While the direct benefits might be few, Sri Lanka could be an indirect beneficiary of increased trade between other TPP nations. Companies which provide services such as BPOs and KPOs and partnerships with ASEAN countries could benefit from increased trade between the big players.



3. ASEAN springboard

Developing regional economies, such as Malaysia and Vietnam, will benefit strongly from the trade deal, and there will be payoffs for Sri Lankan from the growth in activity. Many Sri Lankan companies operate in Vietnam like in apparel, Malaysian partnerships with fruit and vegetable companies will benefit. Vietnam could see a 10% boost to its economy by 2025, while Malaysia could experience a 5.5% expansion in the same period, based on a Peterson Institute for International Economics study. 



4. Opening up new markets

New markets can open up for companies operating in Ceylon Sapphire, Ceylon Cinnamon and Ceylon Tea. Private sector companies must invest in consumer insight research so that once the TPP is signed, we can spruce up exports immediately. 



5. Removal of foreign equity restrictions

The TPP will lift curbs on foreign ownership of companies in private healthcare, telecommunications, courier, energy and environmental services in Brunei, Malaysia and Vietnam.

While this will benefit Sri Lankan investors keen on those markets such as Sri Lankan oil palm companies that have restrictions in the domestic incumbents, it remains to be seen how much headway foreign firms will be able to make.



6. Provisions for cross-border

Trade deals have, traditionally, focused on easing the flow of goods between countries, but the TPP is one of the few with comprehensive provisions for the services trade. The pact will open up markets in TPP countries for Sri Lankan firms offering services such as consultancy and urban planning.



7. Government procurement opening up 

The TPP will enable Sri Lankan companies in the IT, construction and consultancy sectors to bid for government procurement projects in markets such as Malaysia, Mexico and Vietnam, which were previously closed to foreign bidders.



8. Reducing non-tariff barriers

The TPP will reduce “behind-the-border” or non-tariff regulatory barriers to ease the flow of trade and investment. This means countries will be required to make Customs laws, regulations and procedures more transparent, and also tackle hidden costs impeding business operations, such as corruption which will help policy makers of Sri Lanka move to swift reforms.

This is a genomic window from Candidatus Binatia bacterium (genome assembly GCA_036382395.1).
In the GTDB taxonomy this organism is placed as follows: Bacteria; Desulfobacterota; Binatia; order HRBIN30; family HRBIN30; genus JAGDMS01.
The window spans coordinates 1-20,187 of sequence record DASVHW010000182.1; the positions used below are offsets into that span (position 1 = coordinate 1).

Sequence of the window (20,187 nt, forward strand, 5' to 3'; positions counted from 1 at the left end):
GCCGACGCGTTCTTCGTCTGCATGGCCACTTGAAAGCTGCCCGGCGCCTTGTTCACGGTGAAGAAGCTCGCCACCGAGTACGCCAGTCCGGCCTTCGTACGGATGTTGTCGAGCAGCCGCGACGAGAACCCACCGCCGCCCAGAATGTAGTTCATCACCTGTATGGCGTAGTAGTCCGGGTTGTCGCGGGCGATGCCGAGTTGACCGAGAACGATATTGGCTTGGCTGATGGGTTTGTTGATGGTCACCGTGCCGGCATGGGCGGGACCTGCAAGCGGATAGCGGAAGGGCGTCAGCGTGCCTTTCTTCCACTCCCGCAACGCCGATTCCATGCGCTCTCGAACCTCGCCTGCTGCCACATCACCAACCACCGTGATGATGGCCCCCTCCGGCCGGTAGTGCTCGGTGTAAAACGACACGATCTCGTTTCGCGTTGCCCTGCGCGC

9. A ‘21st Century’ agreement

The TPP addresses emerging concerns faced by businesses and consumers, such as intellectual property and the growth of the digital economy. It sets in place rules on e-commerce to ensure that government regulations do not impede cross-border data flows, or impose requirements that force businesses to place data servers in individual markets as a condition for serving consumers in that market.

TPP governments have agreed to put in place laws protecting consumers from fraudulent and deceptive commercial activities online. The deal also commits countries to implement common standards across major types of intellectual property, including patents, copyrights and trademarks which can be beneficial for Sri Lankan companies operating this space. 



10. Accessibility to SMEs

With its special provisions for Small and Medium-sized Enterprises (SMEs), the trade deal aims to make it easier for these companies to participate in regional production and supply chains. The TPP countries will set up websites with information targeted specifically at SMEs. They will also develop capacity building programmes for SMEs, to help firms take advantage of the provisions in the deal.

SMEs make up 73% of companies in Sri Lanka and are a key government focus as the SME sector accounts for more than two-thirds of the GDP of Sri Lanka. 



Conclusion and next steps

Whist Sri Lanka should look at TPP positively, it must be mentioned that firstly we must correct the anomalies of the current FTA especially with India as many exporters have experienced real life issues. 

The Prime Minister must be commended for stating in Parliament last week that irrespective of what the people say, the right things have to be done and we must connect to the world economies. The Sri Lanka-India economic and technology partnership agreement is to be signed by mid June 2016. Now the chamber must take the baton and lead this agenda for the country by pushing for Sri Lanka to be part of TPP.

 

(Dr. Rohantha Athukorala was the seventh Chairman of the Sri Lanka Export Development and continued to serve the EDB for six years as a Board Director whilst he worked for the UN. Writing is a hobby he pursues and the thoughts are strictly his personal views.)